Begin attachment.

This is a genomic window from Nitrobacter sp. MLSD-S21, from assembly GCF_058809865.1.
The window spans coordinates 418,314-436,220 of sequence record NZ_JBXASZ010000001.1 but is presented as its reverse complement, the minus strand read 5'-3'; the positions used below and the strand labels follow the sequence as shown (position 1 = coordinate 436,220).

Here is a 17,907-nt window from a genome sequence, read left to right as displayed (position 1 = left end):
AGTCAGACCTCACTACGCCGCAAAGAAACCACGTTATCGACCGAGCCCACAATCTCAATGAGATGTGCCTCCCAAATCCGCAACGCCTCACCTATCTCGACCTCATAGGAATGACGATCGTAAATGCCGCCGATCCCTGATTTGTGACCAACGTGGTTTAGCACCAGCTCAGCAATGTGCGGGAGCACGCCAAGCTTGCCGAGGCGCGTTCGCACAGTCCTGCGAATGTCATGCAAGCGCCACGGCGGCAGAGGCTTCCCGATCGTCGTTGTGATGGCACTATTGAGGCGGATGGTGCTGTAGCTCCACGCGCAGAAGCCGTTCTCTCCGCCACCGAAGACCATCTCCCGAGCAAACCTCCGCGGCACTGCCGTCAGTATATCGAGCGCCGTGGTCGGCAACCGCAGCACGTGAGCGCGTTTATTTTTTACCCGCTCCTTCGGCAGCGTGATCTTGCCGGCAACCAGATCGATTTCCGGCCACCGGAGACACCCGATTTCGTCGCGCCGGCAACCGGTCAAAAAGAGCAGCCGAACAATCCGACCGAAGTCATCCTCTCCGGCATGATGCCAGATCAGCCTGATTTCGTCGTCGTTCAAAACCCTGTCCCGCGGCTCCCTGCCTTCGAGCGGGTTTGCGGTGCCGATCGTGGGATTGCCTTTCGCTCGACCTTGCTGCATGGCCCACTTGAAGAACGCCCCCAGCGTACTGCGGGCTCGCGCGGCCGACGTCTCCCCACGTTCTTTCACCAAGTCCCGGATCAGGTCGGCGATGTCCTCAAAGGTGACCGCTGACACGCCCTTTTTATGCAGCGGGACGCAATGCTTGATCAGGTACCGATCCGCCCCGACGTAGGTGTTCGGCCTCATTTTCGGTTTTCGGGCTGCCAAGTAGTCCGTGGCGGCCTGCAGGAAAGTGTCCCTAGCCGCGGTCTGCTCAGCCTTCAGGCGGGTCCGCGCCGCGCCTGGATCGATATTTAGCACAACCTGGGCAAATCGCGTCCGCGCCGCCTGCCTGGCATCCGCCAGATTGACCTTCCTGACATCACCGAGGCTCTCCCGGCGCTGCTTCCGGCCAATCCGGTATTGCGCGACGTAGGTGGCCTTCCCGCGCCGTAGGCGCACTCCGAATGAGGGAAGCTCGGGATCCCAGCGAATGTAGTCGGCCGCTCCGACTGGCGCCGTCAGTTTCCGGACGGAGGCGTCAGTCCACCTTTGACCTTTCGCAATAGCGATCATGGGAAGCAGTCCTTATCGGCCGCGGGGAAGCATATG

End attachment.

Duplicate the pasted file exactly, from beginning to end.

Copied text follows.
This is a genomic window from Nitrobacter sp. MLSD-S21, from assembly GCF_058809865.1.
The window spans coordinates 418,314-436,220 of sequence record NZ_JBXASZ010000001.1 but is presented as its reverse complement, the minus strand read 5'-3'; the positions used below and the strand labels follow the sequence as shown (position 1 = coordinate 436,220).

Here is a 17,907-nt window from a genome sequence, read left to right as displayed (position 1 = left end):
AGTCAGACCTCACTACGCCGCAAAGAAACCACGTTATCGACCGAGCCCACAATCTCAATGAGATGTGCCTCCCAAATCCGCAACGCCTCACCTATCTCGACCTCATAGGAATGACGATCGTAAATGCCGCCGATCCCTGATTTGTGACCAACGTGGTTTAGCACCAGCTCAGCAATGTGCGGGAGCACGCCAAGCTTGCCGAGGCGCGTTCGCACAGTCCTGCGAATGTCATGCAAGCGCCACGGCGGCAGAGGCTTCCCGATCGTCGTTGTGATGGCACTATTGAGGCGGATGGTGCTGTAGCTCCACGCGCAGAAGCCGTTCTCTCCGCCACCGAAGACCATCTCCCGAGCAAACCTCCGCGGCACTGCCGTCAGTATATCGAGCGCCGTGGTCGGCAACCGCAGCACGTGAGCGCGTTTATTTTTTACCCGCTCCTTCGGCAGCGTGATCTTGCCGGCAACCAGATCGATTTCCGGCCACCGGAGACACCCGATTTCGTCGCGCCGGCAACCGGTCAAAAAGAGCAGCCGAACAATCCGACCGAAGTCATCCTCTCCGGCATGATGCCAGATCAGCCTGATTTCGTCGTCGTTCAAAACCCTGTCCCGCGGCTCCCTGCCTTCGAGCGGGTTTGCGGTGCCGATCGTGGGATTGCCTTTCGCTCGACCTTGCTGCATGGCCCACTTGAAGAACGCCCCCAGCGTACTGCGGGCTCGCGCGGCCGACGTCTCCCCACGTTCTTTCACCAAGTCCCGGATCAGGTCGGCGATGTCCTCAAAGGTGACCGCTGACACGCCCTTTTTATGCAGCGGGACGCAATGCTTGATCAGGTACCGATCCGCCCCGACGTAGGTGTTCGGCCTCATTTTCGGTTTTCGGGCTGCCAAGTAGTCCGTGGCGGCCTGCAGGAAAGTGTCCCTAGCCGCGGTCTGCTCAGCCTTCAGGCGGGTCCGCGCCGCGCCTGGATCGATATTTAGCACAACCTGGGCAAATCGCGTCCGCGCCGCCTGCCTGGCATCCGCCAGATTGACCTTCCTGACATCACCGAGGCTCTCCCGGCGCTGCTTCCGGCCAATCCGGTATTGCGCGACGTAGGTGGCCTTCCCGCGCCGTAGGCGCACTCCGAATGAGGGAAGCTCGGGATCCCAGCGAATGTAGTCGGCCGCTCCGACTGGCGCCGTCAGTTTCCGGACGGAGGCGTCAGTCCACCTTTGACCTTTCGCAATAGCGATCATGGGAAGCAGTCCTTATCGGCCGCGGGGAAGCATATG